The compact dimensions of the regular Yaris have been retained
The GR Yaris really does look like a compact rally car which has just happened to find itself on a stretch of UK road. It’s super-wide, though its compact length gives it a punchy, aggressive appearance.
The roof has been heavily raked too, while the three-door layout (as opposed to the standard Yaris’ five) really does help to give a more coupe-like look. It’s a design which will find favour with many, we’re sure.
Around the back, there’s an exhaust system with twin outlets housed within a large diffuser. Everywhere you look, there are performance-based touches which really do help to differentiate this car from the standard Yaris.
The interior of the Yaris is focused around the driver
The interior of the GR Yaris might not rival more premium offerings when it comes to outwardly high-end materials, but it does the best to deliver a driver-focused experience which feels both well-made and ergonomically sound. The plastics used across the cabin aren’t the best and while the infotainment screen might not be the sharpest nor the easiest to use, it does include Apple CarPlay and Android Auto so you can easily mirror your phone’s display.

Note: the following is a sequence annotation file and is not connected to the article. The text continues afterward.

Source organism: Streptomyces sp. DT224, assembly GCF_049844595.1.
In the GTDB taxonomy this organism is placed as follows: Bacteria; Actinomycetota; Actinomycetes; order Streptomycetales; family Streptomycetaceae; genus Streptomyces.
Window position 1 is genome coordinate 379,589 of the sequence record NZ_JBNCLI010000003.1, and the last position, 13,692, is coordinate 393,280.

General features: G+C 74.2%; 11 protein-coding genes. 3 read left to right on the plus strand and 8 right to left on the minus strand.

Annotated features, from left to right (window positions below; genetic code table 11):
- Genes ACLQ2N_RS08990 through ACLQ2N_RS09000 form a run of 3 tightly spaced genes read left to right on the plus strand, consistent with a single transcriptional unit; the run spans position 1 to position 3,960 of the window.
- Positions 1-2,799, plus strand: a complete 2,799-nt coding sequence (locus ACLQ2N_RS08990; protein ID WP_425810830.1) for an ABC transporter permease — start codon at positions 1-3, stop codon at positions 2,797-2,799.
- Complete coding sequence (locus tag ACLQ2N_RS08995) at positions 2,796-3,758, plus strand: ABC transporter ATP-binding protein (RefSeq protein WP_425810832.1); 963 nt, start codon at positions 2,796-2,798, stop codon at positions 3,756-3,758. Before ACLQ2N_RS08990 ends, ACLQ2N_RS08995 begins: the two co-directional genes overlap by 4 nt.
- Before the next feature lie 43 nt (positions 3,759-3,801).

The large bucket seats have a good amount of support while there’s plenty of adjustment for the wheel, too. The gearstick is perfectly placed for neat changes, while the pedal spacing is bang-on too. In short, all of the aspects of the cabin which relate to how the driver interacts with the car have been well-judged and successfully implemented.
When it comes to outright practicality, however, the GR Yaris isn’t the best. That heavily raked roofline has resulted in a marked decrease in the amount of headroom. Average-sized adults will find it difficult to sit in the back – it’s far better suited for use by kids. There’s also just 174 litres of space in the boot on offer, too.
The boot of the Yaris is compact to say the least
Prices for the GR Yaris start from £29,995. You’ll have to pay £33,495 for the Track Pack-equipped model, mind you, but given the mechanical edge it gives it seems more than worth the additional expense. It’s a lot of money for a car of this size, of course, but when you take into account the sheer amount of development and mechanical expertise that has gone into the Yaris, then the outright cost makes far more sense.
Finance options are particularly competitive for the GR Yaris. Monthly payments can be brought as low as £299 for a Track Pack car over 24 months, with an initial deposit of £7,988 and a fixed mileage of 8,000 miles per year.
However, all cars get all-wheel-drive as standard as well as sports suspension, 18-inch wheels and ultrasuede sports seats.
Toyota could have quite easily just transplanted a larger engine into its Yaris, stiffened the standard suspension and fitted some go-faster stripes to create the GR. However, the mechanical and development lengths it has gone to in order to ensure that it’s the real deal should be applauded.
It might be expensive, but the GR Yaris is as accomplished a hot hatch as we’ve seen in a long time. For someone who wants a piece of motorsport-grade performance for the road, the GR Yaris is hard to beat.